Sexual Harassment and the "Locker Room" Atmosphere
How does or does a "locker room" atmosphere contribute to an unlawful hostile work environment. "Yes" answered the United States Court of Appeals for the Sixth Circuit, which found a hostile work environment created by a "locker room" atmosphere characterized by unprofessional behavior by both males and females in Gallagher v. CH Robinson Worldwide, Inc., No 08-3337 (May 22, 2009).
Julie Gallagher worked as a sales representative for a trucking company, CH Robinson, in a cubicle amidst an open floor plan. There was virtually no privacy in the work area. As a result, conversations between co-workers were easily and unavoidably overheard, co-workers computers and work space were readily visible to others and phone conversations were likewise easily overheard.
The "locker room" atmosphere included the following:
- prevalent references by male coworkers to female customers, truck drivers, and coworkers as bitches, whores, sluts, dykes and cunts;
- frequent viewing by both male and female co-workers of sexually explicit pictures on their computers;
- pornographic magazines left lying open on male co-workers desks; and,
- male co-workers that frequently traded sexual jokes and engaged in detailed discussions about "their sexual liaisons, fantasies and preferences in her presence on a daily basis."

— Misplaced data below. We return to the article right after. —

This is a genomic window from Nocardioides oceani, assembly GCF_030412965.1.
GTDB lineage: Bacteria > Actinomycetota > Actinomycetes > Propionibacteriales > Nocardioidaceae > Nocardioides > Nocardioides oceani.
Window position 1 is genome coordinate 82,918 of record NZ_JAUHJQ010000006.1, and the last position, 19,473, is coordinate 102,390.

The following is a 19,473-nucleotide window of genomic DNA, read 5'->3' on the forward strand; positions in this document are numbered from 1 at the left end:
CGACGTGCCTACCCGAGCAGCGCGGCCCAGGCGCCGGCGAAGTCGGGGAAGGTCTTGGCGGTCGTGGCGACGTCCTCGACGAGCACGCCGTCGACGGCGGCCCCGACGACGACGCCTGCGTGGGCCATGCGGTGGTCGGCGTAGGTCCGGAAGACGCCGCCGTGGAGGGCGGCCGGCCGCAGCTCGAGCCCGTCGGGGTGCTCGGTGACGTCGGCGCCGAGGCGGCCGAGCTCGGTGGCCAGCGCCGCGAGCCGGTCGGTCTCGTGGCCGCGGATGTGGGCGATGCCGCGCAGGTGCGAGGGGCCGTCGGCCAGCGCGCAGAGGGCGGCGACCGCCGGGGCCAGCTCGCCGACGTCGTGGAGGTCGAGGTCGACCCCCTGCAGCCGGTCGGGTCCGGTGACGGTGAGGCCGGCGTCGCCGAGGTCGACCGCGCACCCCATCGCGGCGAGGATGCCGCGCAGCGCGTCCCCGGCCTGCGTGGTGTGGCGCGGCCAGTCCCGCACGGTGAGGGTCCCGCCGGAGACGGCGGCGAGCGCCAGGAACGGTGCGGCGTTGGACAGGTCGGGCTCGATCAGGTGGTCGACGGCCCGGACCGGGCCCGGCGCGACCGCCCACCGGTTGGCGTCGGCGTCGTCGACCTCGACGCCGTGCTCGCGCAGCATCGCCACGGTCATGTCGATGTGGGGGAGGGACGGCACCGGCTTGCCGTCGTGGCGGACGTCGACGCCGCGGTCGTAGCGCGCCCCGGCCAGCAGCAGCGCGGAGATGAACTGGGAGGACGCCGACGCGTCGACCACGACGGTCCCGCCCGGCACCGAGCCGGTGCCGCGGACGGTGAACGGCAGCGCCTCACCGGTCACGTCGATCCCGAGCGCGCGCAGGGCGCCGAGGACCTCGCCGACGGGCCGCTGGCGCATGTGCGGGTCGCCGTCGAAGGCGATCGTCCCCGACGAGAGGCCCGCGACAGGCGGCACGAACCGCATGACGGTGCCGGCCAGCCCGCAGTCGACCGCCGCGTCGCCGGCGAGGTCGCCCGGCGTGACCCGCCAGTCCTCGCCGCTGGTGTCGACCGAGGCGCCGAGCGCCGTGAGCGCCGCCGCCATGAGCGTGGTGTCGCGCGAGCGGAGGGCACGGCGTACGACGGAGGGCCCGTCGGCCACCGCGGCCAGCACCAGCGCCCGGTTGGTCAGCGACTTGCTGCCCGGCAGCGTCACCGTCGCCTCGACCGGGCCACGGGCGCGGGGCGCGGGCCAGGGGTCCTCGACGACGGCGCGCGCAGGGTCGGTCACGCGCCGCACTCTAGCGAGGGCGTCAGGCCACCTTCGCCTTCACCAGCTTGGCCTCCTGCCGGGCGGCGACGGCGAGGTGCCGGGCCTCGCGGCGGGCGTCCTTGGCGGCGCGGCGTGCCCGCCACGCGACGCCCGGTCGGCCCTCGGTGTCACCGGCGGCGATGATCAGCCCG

- Gallagher herself was repeatedly called a "bitch" by a co-worker, referred to by another as a "heifer" and taunted by a male co-worker earing nothing but a towel around his waist when she was the only female in the office.
The court considered this gross evidence of a hostile work environment and sexual harassment, remarking that even though members of both sexes were exposed to the offensive conduct in the office, "considering the nature of the patently degrading and anti-female nature of the harassment, it stands to reason that women would suffer, as a result of the exposure, greater disadvantage in the terms and conditions of their employment than men." The critical issue in a sexual harassment case is whether members of one sex are subject to more disadvantageous terms or conditions of employment than members of the other sex. The court also emphasized that focus must be placed on the effects of the harassing conduct "on the victim-recipient." In this regard, the court observed that indiscriminate misconduct and language directed at both male and females in the workplace could constitute sexual harassment and create a hostile work environment if a reasonable person, regardless of gender, would consider the atmosphere more offensive to women than to men.